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  1. #1
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    using sag to compensate for A2C?

    Are there any downsides to using extra sag to compensate for too much A2C?

    I got my hands on a 150mm solo air Pike 29er for cheap. Great! However, the A2C is about 25mm taller than the stock fork for on the Stumpjumper FSR. If I want to maintain the same geometry and handling characteristics, is there any downside to running extra sag to bring the front end down?

    Thanks!

  2. #2
    Trail Ninja
    Reputation: Varaxis's Avatar
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    Other than having a saggy ass spring that is more dive-prone, can't handle big hits, and probably feels so squishy that you can claim you are doing push-ups while you ride?

  3. #3
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    Can you take up the 25mm difference, or at least some of it, with lowering your stem and/or bars? Maybe even swap the 2.4 tire up front for a 2.25?

    I went up to a 150mm Pike also, and opted for the 51mm offset to help with handling. Is yours a 46 or 51mm rake (offset?)

    You an start by measuring your stem height, AC height, and grip height before installing the Pike, then methodically get somewhat close to the original measurements with the new fork with a combo what I first mentioned.

    Or maybe just bring the front end down 10-15mm and retrain your mind to live with/love the extra travel and slackness .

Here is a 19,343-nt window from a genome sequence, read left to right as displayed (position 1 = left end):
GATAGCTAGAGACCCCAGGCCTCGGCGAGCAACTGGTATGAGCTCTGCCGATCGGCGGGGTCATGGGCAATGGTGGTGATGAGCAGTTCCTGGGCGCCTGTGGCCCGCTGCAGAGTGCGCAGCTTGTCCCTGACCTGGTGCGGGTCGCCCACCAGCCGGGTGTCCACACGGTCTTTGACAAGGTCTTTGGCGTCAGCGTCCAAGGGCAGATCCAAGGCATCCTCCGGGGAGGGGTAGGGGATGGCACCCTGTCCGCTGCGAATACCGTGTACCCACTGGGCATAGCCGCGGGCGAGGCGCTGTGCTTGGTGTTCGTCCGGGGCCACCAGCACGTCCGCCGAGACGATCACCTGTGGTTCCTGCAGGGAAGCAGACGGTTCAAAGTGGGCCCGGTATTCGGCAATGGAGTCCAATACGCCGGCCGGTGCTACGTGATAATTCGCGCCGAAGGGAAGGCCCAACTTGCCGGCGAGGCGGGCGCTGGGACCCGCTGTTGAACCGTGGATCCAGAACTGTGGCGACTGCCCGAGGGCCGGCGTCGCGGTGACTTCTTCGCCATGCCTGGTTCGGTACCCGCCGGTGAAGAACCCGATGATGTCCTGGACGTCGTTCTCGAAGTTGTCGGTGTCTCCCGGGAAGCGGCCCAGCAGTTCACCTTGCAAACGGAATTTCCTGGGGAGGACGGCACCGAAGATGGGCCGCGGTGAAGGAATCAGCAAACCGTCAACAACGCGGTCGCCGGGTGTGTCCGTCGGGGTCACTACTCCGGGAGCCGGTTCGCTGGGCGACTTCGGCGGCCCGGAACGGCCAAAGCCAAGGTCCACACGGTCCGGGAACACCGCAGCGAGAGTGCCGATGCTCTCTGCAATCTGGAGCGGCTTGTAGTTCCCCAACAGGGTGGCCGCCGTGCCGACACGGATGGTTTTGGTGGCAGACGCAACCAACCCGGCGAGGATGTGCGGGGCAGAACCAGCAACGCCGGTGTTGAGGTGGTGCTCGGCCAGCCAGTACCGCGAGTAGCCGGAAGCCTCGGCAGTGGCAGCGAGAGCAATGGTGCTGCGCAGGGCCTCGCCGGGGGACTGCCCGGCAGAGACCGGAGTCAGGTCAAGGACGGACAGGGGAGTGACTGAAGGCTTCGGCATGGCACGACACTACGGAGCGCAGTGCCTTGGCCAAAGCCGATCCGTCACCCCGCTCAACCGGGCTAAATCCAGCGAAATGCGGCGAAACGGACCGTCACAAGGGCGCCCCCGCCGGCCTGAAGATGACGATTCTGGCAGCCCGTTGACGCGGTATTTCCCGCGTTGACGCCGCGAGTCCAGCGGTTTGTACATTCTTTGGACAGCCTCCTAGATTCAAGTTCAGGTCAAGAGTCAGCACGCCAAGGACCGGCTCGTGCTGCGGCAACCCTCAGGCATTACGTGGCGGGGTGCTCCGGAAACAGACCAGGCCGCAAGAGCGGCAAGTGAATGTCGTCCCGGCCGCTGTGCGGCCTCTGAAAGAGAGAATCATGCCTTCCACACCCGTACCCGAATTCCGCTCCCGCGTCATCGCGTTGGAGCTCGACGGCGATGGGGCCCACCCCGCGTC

I'd hit it, but I bruise like a peach.

  4. #4
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    using sag to compensate for A2C?

    That's a pretty reasonable suggestion. At least my fore-aft weight distribution will be more reasonable for climbing.

    Will still be trading a higher BB for slacker head angle and more travel. Thanks for the idea.

  5. #5
    > /dev/null 2&>1
    Reputation: Procter's Avatar
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    Re: using sag to compensate for A2C?

    Whenever my fork air gets lower after i haven't checked it in a while, i definitely notice it as a spongy, dead fork.

    Have you looked at whether you could do anything with a lower stack bottom headset cup?

    Also there may be a shim kit to take up 10mm of travel in there.

  6. #6
    Fat-tired Roadie
    Reputation: AndrwSwitch's Avatar
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    I think I'd bottom out a lot.
    "Don't buy upgrades; ride up grades." -Eddy Merckx

  7. #7
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    Will change the fork a lot

    Better off ensuring a flat bar and negative stem - IMO it's the height of the bars that makes the most difference , because weight on the front gives you grip in turns

  8. #8
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    I'D agree with others in terms of focusing first on bar (low rise or flat), removing spacers, lower or negative rise stem...

  9. #9
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    Can't you put spacers inside the fork and lower it?
    I know older RockShox fork where very simple to do, but don't now if the current ones can be lowered.

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